And this revelation that God is one also means, again as the prophet Isaiah especially saw, that the God of this people, Israel, is actually the God of all people. God is not the god "of the tribe but of the cosmos--of all creation." So if God is jealous, God is jealous of everyone's love, "and offers himself, through the... promise made to Abraham, not to a single people, but to 'a multitude of nations.'" And of course Jerusalem, and Mount Zion with it, becomes the symbol for this, again as we see often in Isaiah: In the days to come the mountain of the Lord's house shall be raised above the hills and every nation shall come streaming, many poeples come and say, 'Let us climb the mountain to the house of God..." (Is 2) And so in Isaiah 45, in what may have seemed like a shock to the people of Israel, the prophet Isaiah calls Cyrus, the king of Persians, God's anointed one!??--"though you know me not." And it is Cyrus who is mandated to rebuild the Temple in the ruins of the ancient city. God is one! The God of all people, "though they know me not!" I was reminded too of Paul in the Areopogus as reported in the Acts of the Apostles, claiming at the shrine to the unknown of god, that this is the God revealed by Jesus.
So after the Babylonian exile, Israel starts to perceive God in a whole new way, a way in which competition from or comparison to other deities was simply inconceivable. This belief in God is not merely in opposition to other gods; it's totally different from the belief in other gods; it's an entirely different way of knowing. James Carrol has the beautiful phrase: "God is present in this world as meaning is present in knowledge." To affirm the Oneness of God is to affirm a God who is closer to us, as St Augustine wrote, than we are to ourselves, or as it is written in the Qur'an, "closer than our jugular vein." We might say God is closer to us than our own awareness is, or as the very ground of our awareness, "as meaning is present in knowledge." That's the Oneness that counts, and monotheism is identitfying the awareness of this God with the very ground of awareness. (We are now awfully close to the Indian notion of Atman-ground of consciousness.) It's a "magnificent breakthrough in the religious imagination," Carroll says, and it's the core of the religious vision of the Bible.
In this day and age I look for any occasion when I can refer to Judaism, Christianity and Islam together, the three religions that stem from Abraham, the Abrahamic faiths. Sometimes we also refer to the three of them as the prophetic traditions, those that believe that God intervenes in human history, as compared to the mystical traditions of the Far East, Hinduism, Buddhism and Taoism, for instance, that are much more focused on the interior. (This is not to say that each aspect isn't present, perhaps in a quieter and more hidden way, in the other.) All three of these Abrahamic faiths are based on this oneness of God. So the Shema, the most famous of all Jewish prayers, that still defines Israel to this day, from Deuteronomy (6:4-9): Sh'ma Yis'ra'eil Adonai Eloheinu Adonai echad--"Hear, O Israel, the Lord our God, the Lord is one." This is a declaration of faith, a pledge of allegiance to one God, the first prayer a Jewish child is taught and the last words a Jew says prior to death??--an affirmation of God's Oneness. James Carroll suggests that it may be that Jesus' embodiment of God's Oneness, his sense of intimacy with the Father, saying things like "The Father and I are one," is the very reason that his followers recognized that he was divine. (And also the very thing that got him killed.) And so the Christian creed which begins with, Credo in unum Deo--"I believe in one God...". And so the Prophet Muhammad (peace be upon him), influenced by Jews and Christians, clears the kabah in Mecca of all the other deities and declares what is known in Islam as the shahada--la illa ha illaha--"There is no god but God..." Some suggest that it is this sense of and feeling for the Oneness of God that sparked the rapid spread of Islam. Certainly Muhammad himself thought he was merely recovering the ancient faith of Abraham, not founding a new religion. The great ideal of the Qur'an was tawhid, which literally means "making one." So, as Karen Armstrong explains it, individual Muslims were called "to order their lives so as to make God their chief priority: [and] when they had achieved this personal integration, they would experience within that unity which was God." Ah, what does that mean? "To experience within the unity that is God"? But not only individuals, the whole human society "also had to achieve this unity and balance and all its activities under the aegis of the sacred." (Armstrong, 220) And so, as well, holiness "was thus seen as inclusive rather than exclusive." And since Muslims were engaged in a struggle (jihad) to restore all things in the human and natural world, the line between sacred and secular gets blurred. Furthermore there ought to be no divisiveness or sectarianism in religion. Muhammad believed that Jews and Christians belonged to the same ancient faith. For example, the Christians of Medina were allowed to worship in the mosque "as an expression of the continuity of the Islamic tradition with the gospel." Muhammad did not expect Jews or Christians to convert unless they wanted to because he believed they had valid revelations of their own. (Armstrong, 226-227)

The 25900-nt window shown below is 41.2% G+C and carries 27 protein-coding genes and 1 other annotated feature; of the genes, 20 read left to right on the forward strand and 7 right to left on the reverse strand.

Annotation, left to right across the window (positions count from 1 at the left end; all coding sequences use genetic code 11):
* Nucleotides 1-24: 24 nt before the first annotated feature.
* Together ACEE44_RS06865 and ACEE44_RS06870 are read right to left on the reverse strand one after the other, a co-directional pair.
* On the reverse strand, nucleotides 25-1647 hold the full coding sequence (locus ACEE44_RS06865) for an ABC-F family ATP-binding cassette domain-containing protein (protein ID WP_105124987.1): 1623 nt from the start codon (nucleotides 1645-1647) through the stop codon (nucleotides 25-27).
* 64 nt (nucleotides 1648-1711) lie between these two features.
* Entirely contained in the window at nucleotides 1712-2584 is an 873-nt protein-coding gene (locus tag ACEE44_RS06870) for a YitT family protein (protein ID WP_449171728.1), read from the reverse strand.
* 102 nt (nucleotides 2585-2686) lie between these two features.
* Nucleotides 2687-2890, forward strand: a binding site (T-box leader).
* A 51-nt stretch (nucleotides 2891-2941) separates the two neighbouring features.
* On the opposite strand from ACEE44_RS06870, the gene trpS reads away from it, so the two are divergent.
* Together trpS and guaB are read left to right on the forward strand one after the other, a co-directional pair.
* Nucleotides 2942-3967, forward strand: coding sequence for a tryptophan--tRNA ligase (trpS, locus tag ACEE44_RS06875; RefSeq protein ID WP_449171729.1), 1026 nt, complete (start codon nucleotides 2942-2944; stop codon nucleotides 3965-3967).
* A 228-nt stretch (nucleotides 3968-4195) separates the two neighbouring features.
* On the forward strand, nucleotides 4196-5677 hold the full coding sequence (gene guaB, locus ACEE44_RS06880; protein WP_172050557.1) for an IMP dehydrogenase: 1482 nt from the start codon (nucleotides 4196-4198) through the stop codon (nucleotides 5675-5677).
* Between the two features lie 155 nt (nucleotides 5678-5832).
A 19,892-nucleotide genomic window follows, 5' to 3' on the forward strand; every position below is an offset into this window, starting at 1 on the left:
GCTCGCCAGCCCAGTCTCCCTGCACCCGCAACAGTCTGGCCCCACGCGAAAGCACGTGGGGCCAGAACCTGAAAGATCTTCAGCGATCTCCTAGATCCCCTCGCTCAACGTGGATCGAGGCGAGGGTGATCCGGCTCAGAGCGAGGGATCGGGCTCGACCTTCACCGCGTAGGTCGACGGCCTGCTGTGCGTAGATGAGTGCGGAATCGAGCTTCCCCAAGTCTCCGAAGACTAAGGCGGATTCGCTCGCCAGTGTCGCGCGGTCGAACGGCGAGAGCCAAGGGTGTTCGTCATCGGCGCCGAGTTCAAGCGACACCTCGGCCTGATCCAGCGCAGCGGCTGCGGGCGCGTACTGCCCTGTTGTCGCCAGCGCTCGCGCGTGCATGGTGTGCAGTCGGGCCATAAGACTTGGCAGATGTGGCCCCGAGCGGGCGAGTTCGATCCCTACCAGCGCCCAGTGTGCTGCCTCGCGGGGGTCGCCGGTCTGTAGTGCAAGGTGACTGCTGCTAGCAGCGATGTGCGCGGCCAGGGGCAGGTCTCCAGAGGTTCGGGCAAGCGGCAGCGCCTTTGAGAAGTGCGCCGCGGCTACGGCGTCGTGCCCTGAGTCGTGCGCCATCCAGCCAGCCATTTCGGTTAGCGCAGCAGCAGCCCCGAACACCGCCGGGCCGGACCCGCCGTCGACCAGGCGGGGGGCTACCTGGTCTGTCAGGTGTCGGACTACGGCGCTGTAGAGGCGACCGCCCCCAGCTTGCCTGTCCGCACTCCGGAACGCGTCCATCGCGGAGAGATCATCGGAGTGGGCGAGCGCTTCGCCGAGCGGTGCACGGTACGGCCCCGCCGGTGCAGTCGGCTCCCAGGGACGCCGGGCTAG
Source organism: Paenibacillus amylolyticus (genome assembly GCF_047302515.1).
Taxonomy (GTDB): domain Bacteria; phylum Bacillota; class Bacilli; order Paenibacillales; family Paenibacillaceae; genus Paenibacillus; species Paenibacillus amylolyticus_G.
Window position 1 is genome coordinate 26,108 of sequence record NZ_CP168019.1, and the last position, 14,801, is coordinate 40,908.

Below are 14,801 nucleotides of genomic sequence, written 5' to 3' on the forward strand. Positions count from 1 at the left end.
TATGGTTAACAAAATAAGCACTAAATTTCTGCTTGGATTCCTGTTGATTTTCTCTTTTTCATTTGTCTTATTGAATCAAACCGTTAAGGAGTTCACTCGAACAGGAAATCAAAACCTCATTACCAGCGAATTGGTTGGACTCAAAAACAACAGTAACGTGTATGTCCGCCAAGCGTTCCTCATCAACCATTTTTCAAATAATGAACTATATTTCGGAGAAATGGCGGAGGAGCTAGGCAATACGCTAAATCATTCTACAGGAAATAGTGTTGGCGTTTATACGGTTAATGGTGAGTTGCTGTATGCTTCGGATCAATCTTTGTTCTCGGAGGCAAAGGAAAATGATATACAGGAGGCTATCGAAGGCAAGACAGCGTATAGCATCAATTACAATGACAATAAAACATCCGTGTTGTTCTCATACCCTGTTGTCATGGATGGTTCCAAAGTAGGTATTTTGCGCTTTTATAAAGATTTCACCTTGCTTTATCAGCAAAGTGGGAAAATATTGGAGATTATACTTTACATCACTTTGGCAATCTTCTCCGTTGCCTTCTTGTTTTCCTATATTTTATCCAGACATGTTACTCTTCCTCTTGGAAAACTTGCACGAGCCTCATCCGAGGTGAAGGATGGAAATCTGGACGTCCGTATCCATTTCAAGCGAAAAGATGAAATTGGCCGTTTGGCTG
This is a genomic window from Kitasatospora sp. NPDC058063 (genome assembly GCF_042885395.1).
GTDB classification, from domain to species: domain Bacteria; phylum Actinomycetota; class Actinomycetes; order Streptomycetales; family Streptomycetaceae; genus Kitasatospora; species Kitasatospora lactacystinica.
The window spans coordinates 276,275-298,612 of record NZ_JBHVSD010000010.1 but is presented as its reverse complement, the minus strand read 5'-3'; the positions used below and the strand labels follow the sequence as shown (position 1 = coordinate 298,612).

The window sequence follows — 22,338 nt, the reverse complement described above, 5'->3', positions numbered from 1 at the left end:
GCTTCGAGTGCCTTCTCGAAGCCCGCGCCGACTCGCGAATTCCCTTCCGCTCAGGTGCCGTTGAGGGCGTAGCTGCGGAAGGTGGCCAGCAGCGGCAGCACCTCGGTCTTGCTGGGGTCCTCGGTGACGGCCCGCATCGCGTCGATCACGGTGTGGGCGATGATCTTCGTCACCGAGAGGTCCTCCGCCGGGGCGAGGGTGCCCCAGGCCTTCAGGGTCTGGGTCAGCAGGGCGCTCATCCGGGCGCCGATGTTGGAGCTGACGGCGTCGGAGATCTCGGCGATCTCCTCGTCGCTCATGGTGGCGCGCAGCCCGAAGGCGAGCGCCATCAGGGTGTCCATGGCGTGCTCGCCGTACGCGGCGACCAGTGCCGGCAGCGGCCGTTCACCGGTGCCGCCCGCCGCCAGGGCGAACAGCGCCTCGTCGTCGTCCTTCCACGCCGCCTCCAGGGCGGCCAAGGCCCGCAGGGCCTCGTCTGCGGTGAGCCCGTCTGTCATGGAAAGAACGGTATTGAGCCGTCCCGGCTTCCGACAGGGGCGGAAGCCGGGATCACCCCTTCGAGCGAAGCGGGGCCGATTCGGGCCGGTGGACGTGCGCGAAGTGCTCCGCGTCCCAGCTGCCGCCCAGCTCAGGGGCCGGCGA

God is One. (continued...)